Archive for category Partners
This is going to be a huge issue
The $24 billion economic package, which would also broaden tax breaks for businesses, cleared the House Thursday afternoon in a 403-12 vote and heads to President Barack Obama to sign into law. It passed 98-0 late Wednesday in the Senate.
Under the measure, the $8,000 tax credit for first-time homebuyers would be lengthened by seven months and expanded with a $6,500 credit for some prospective homebuyers who already own homes.
The nearly 2 million people who have lost or are in danger of running through their unemployment benefits before the end of 2009 would receive up to 20 weeks in additional benefits.
For those in states with unemployment rates above 8.5 percent, it would grant an additional six weeks on top of that. The extension is the fourth since last June, and could give some people up to 99 weeks of unemployment benefits, above the previous record of 65 weeks set in the 1970s, according to the Associated Press.
More after the jump – Source The NewsHour
Monday on The American Experience: The 1930s:
Civilian Conservation CorpsIn March 1933, within weeks of his inauguration, President Franklin Roosevelt sent legislation to Congress aimed at providing relief for the one out of every four American workers who were unemployed.
He proposed a Civilian Conservation Corps (CCC) to provide jobs in natural resource conservation. Over the next decade, the CCC put more than three million young men to work in the nation’s forests and parks, planting trees, building flood barriers, fighting fires and maintaining roads and trails.
Corps workers lived in camps under quasi-military discipline and received a wage of $30 per month, $25 of which they were required to send home to their families. This program interweaves rich archival imagery with the personal accounts of CCC veterans to tell the story of one of the boldest and most popular New Deal experiments, positioning it as a pivotal moment in the emergence of modern environmentalism and federal unemployment relief.
The five-part series, “The 1930s,” draws parallels between our current age and the Great Depression era, examining the political and cultural life of America during one of history’s most tumultuous decades.
Learn more about the series and watch films online here.
Here is a snip and link to a great post by KERA on the North Texas Food Bank – As more people are stretched why not start to think of the Food Bank as the possible centre of a local food system where the system expands from a donation model to a local supply model where people learn also how to grow and make food for each other?
The North Texas Food Bank is working to expand its reach to meet the growing demand and is in its second year of a campaign to narrow the gap between available services and demand by expanding annual access to 50 million meals.
Last year, it provided access to 37 million meals.
The nonprofit agency was created in 1982 to pull together efforts to feed hungry residents of 13 counties, securing donations of surplus unmarketable, but wholesome, food and grocery products to distribute throughout its network. Last year, the agency distributed more than 39 million pounds of food through partner agencies in Dallas, Denton, Collin, Fannin, Rockwall, Hunt, Grayson, Kaufman, Ellis, Navarro, Lamar, Delta and Hopkins counties.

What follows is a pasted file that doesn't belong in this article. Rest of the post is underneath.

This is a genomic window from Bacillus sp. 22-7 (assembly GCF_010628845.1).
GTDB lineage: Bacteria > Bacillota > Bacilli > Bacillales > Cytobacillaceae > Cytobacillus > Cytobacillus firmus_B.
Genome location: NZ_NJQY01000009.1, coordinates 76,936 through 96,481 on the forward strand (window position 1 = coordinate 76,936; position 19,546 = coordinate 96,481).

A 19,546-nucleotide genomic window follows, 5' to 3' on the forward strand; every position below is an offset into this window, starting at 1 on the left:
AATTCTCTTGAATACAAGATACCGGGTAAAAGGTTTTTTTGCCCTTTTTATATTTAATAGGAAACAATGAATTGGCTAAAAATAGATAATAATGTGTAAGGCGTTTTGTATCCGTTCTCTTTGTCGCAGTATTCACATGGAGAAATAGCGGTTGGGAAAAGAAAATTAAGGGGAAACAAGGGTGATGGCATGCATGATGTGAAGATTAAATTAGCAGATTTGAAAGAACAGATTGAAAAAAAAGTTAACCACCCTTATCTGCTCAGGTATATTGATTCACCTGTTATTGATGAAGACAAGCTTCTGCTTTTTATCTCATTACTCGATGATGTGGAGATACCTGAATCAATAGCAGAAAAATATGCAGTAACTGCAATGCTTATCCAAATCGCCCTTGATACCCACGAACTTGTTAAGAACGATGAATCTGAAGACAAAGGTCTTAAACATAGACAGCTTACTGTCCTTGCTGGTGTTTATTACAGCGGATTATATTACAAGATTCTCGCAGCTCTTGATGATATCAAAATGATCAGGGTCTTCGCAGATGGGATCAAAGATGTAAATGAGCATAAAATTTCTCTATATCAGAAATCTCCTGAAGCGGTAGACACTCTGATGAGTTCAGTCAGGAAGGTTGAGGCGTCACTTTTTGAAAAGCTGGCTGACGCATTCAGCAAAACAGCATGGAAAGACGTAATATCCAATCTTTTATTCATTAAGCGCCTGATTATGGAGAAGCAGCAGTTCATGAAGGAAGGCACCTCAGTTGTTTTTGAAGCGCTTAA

Food collected by the North Texas Food Bank is distributed through 291 agencies, supporting 1,146 feeding and education programs.
Is this an idea that is ripe for Public Stations to add to their work on FTMC? Would it not be the same kind of work – helping glue the community together – telling the stories etc?
Frontline have just put on a very important show, The Warning, that gets behind the regulatory screen. The informed citizen needs to be more skeptical.
CPB have put our project on the front page of their site – Here is the link to the letter that Jack Galmiche sent on your behalf to Pat Harrison. In a quiet way, I think that we are making history. Proving to others and to ourselves how we can become a powerful agency for good in our communities.
Here is an excellent overview of how tough it is in Ohio right now from Laura Hertzfeld who is curating on Economystory.org at PRX. If ant state is to find the way home to a new kind of economy where regular people can make a legitimate living I think it will be Ohio – Why? Because reinvention is the only option. The old jobs are not coming back.
Ohio has one of the highest unemployment rates in the country – 11.2% in July. Federal Reserve chair Ben Bernanke said this morning that the recession is “technically” over, but it will be a long road to recovery in Ohio and other places in the country where the manufacturing sector has been hit particularly hard.
Help Wanted is a new series from WCPN in Cleveland, reporting on how people are coping with job loss and the economic climate overall. Today’s piece talks about the “ripple effect” — how one person’s layoff can affect dozens of businesses in a community.
John Kraizel was laid off from his engineering job in January.
“Kraizel cut expenses down to the essentials. No dinners out. Fewer haircuts. Definitely no lawn service. And the house cleaners? He pushes his own vacuum now.
All told, Kraizel estimates he’s cut about $1000 from his monthly budget. That’s $1000 out of the local economy.”
Listen to the full story here.
Why Ohio? This week I’m (Laura) in Cleveland for the Public Radio Program Directors Conference, and will be sharing some of the ideas I’m hearing from public radio folks from across the country.
Here is the video sharing site – you can both use and add video here
Here is the main site with text and video.
This is much more than a simple repository – PRX use editors to search the universe and they add the best stories.
This project is a sister project funded by CPB